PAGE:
9 Ways Your Old Programming May Be Holding You Hostage
How do outdated childhood beliefs sabotage your adult self?
Posted January 22, 2015
"Old programming" is one way to think about decisions you made as a child to better adapt to a conditionally accepting family. After all, when you’re highly dependent on your caretakers for comfort, guidance, and support, what could be more essential than feeling securely bonded to them? Obviously, when you’re young, you can’t function autonomously. So, inasmuch as you have no choice but to rely on your parents to take care of you and keep you from harm’s way, it’s imperative to form an “alliance” with them that’s as strong and stable as possible.
As a child, it’s hardly likely that you conceptualized your family situation all that consciously. But as nature has endowed us all with powerful survival instincts, it would doubtless have registered deep within you that disappointing—or disobeying—your parents could seriously threaten their attachment to you. For their harshly disparaging you in such situations would have left you feeling, if not exactly abandoned, certainly less loved and cared for. To avoid such expressions of parental disapproval—the “sting” of which would have greatly distressed you and overwhelmed your limited coping resources—you would have felt compelled to generate what I call “emotional survival programs.”
That is, based on your genetic blueprint, you’d contrive to do just about anything to minimize disappointing your caretakers in the future. Strategically modifying your behavior as best you could (for as a child you really couldn’t eradicate all your errant impulses), you’d at least optimize your chances of being—however conditionally—accepted by them. And assuming that your parents, because of their own unresolved issues, were incapable of loving you unless you behaved in certain constricted ways, your carefully calculated adaptations would have helped you to secure a relationship that otherwise couldn’t feel sufficiently safe to you. “Achieving” this somewhat tenuous bond would have allayed your anxieties about whether you could trust your parents to adequately care for you. (Of course, there’s a small possibility that you rebelled against such parental dictates ... but that would be a subject for another post.)
Hopefully, the dependency-rooted, adaptive tactics I’m alluding to should be easy enough to understand and sympathize with. Yet as an adult it’s essential to reevaluate what you earlier deemed imperative to protect your somewhat shaky parental tie. But if you’re like most people, you may not yet realize that the ways you felt obliged to accommodate your parents’ preferences (e.g., “children should be seen but not heard”) are no longer relevant—and definitely not in your best interests. What was once adaptive may now be clearly, if not flagrantly, maladaptive, or even seriously dysfunctional.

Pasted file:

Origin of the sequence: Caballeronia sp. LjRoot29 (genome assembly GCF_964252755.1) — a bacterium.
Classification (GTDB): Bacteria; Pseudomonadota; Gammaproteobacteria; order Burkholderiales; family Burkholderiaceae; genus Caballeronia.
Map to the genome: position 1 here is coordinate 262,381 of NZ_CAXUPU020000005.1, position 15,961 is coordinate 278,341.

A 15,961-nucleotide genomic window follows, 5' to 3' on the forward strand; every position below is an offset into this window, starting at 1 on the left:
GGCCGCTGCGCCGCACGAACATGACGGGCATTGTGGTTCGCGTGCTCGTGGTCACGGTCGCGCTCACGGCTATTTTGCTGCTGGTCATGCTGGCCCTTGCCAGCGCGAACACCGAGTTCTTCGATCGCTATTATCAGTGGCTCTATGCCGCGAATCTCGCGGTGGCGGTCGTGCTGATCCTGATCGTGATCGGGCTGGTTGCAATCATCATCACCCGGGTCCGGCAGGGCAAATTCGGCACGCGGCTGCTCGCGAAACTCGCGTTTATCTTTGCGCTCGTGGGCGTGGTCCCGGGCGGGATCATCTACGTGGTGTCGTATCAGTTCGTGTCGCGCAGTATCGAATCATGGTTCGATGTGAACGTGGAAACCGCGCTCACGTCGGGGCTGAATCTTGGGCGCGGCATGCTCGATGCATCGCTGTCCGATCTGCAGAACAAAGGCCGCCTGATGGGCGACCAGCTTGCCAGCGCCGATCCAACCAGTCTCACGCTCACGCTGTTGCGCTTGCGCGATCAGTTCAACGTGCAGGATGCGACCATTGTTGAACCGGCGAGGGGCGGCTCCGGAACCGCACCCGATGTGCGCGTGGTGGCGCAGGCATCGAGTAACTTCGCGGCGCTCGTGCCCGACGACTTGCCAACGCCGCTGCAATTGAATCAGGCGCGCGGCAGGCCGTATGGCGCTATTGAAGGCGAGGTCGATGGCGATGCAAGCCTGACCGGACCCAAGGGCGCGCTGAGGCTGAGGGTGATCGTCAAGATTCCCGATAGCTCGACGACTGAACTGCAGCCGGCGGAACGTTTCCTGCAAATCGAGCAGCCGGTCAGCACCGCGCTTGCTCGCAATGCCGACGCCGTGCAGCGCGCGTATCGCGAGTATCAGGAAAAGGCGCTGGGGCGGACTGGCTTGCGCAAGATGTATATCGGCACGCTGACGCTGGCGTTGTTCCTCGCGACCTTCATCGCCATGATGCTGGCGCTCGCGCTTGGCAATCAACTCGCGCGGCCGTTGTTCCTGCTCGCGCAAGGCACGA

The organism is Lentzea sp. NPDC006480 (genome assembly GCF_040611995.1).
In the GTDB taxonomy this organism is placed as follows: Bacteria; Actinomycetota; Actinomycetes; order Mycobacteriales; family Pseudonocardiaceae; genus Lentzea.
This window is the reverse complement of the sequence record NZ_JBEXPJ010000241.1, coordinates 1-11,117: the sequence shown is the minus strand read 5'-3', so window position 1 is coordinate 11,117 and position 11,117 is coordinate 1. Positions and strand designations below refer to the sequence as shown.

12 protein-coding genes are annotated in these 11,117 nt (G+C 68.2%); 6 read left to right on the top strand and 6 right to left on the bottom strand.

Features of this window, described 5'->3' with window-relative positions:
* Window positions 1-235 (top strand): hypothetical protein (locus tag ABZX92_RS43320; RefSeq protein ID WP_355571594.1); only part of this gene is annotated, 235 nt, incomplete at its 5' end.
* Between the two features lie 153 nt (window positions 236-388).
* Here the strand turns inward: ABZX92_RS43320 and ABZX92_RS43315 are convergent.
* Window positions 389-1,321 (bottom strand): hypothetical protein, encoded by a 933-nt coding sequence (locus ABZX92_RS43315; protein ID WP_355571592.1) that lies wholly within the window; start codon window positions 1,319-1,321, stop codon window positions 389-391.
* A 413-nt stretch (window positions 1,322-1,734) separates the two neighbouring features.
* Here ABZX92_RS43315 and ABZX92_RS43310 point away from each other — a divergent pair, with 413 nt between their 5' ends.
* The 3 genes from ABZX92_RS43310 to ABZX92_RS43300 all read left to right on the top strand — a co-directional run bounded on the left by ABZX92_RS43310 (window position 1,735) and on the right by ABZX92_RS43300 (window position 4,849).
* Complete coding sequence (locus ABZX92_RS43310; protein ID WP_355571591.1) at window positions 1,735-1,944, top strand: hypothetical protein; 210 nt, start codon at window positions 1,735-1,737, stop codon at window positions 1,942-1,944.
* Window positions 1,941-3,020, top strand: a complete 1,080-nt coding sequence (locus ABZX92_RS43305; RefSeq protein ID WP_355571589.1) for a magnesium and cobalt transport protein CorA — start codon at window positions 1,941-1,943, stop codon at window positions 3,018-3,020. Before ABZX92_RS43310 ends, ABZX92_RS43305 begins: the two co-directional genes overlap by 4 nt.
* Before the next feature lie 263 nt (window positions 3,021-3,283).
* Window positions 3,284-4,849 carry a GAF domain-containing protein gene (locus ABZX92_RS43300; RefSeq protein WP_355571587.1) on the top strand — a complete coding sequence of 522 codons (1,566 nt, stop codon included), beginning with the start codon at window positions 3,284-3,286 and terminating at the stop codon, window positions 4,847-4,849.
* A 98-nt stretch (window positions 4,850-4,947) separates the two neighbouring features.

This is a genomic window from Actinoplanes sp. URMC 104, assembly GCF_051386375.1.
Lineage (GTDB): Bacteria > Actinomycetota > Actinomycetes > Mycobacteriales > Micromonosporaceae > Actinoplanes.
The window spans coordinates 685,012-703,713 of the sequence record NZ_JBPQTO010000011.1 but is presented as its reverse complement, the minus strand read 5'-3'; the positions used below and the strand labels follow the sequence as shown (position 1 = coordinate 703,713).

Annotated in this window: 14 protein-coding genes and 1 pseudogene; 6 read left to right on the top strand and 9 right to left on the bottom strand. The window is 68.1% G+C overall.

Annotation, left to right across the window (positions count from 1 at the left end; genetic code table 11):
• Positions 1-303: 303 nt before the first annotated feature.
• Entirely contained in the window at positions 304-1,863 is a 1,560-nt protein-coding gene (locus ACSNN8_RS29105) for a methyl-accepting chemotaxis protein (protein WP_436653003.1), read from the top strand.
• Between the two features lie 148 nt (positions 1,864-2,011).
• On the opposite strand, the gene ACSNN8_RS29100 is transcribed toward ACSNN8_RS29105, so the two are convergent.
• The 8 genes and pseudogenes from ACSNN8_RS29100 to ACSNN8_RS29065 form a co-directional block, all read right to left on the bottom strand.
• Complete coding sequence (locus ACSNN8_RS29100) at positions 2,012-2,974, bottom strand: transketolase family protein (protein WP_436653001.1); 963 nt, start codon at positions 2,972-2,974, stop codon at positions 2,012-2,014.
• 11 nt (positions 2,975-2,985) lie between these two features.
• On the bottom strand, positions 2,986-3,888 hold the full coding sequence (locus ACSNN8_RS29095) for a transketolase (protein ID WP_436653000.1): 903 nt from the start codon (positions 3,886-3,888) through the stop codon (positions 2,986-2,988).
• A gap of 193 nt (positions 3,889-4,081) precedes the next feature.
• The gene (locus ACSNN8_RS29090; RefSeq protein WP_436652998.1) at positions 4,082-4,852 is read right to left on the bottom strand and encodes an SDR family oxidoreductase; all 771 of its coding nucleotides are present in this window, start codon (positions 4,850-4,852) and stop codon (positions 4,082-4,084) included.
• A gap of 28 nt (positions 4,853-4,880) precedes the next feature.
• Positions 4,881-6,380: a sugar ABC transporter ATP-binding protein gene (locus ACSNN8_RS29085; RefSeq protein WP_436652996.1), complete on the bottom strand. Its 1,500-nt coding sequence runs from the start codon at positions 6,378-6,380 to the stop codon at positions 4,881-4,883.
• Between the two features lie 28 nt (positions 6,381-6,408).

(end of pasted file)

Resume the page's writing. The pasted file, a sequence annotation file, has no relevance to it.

The implicit, or explicit, parental demands that you may have acquiesced to, maybe even internalized as a necessary way of being, may now be holding you back from the success, happiness, or peace of mind that seem forever to elude you. Much of what’s now commonly regarded as self-sabotage originates from a negative self-image that long ago you “adopted” to accommodate your parents’ seeming need to perceive you this way—as though your childhood thinking was: “How could you not love me? I see myself in the same negative way you do” (whether that be unattractive/dumb/clumsy/bad/guilty/weak/etc.). For all kinds of motives, your parents may, however unconsciously, been “driven” to put you down, discourage you, or even compete with you—basically to alleviate deep doubts about their own adequacy, righteousness, or acceptability.
As you review the nine negative programs outlined below, ask yourself to what degree they may have taken up residence inside your head. And consider how your caretakers—or your external environment (including peers, siblings, teachers, etc.)—may unintentionally have “planted” them there. Remember, too, that the messages these outside forces imparted to you may have taken place not only through what happened to you but what didn't happen as well. For example, if your caretakers took care of you physically but, when you were overcome with fear or sadness, never comforted you emotionally, you may have surmised that your feelings weren’t important to them—and then concluded that, in life generally, it was futile to share your emotions.
Finally, please be aware that I’m not at all interested in “parent-bashing.” I truly believe that all parents do the best they can, given their own unresolved issues, as well as their level of empathy, understanding, sophistication, and defensiveness. Yet it’s crucial to realize that the root of many of your problems today may have far more to do with their parental deficiencies than any failings or flaws on your part. If you can't believe this, how can you be expected to make changes that are within your capacity, and that you very much need to make if you’re ever to feel really good about yourself (and your prospects)?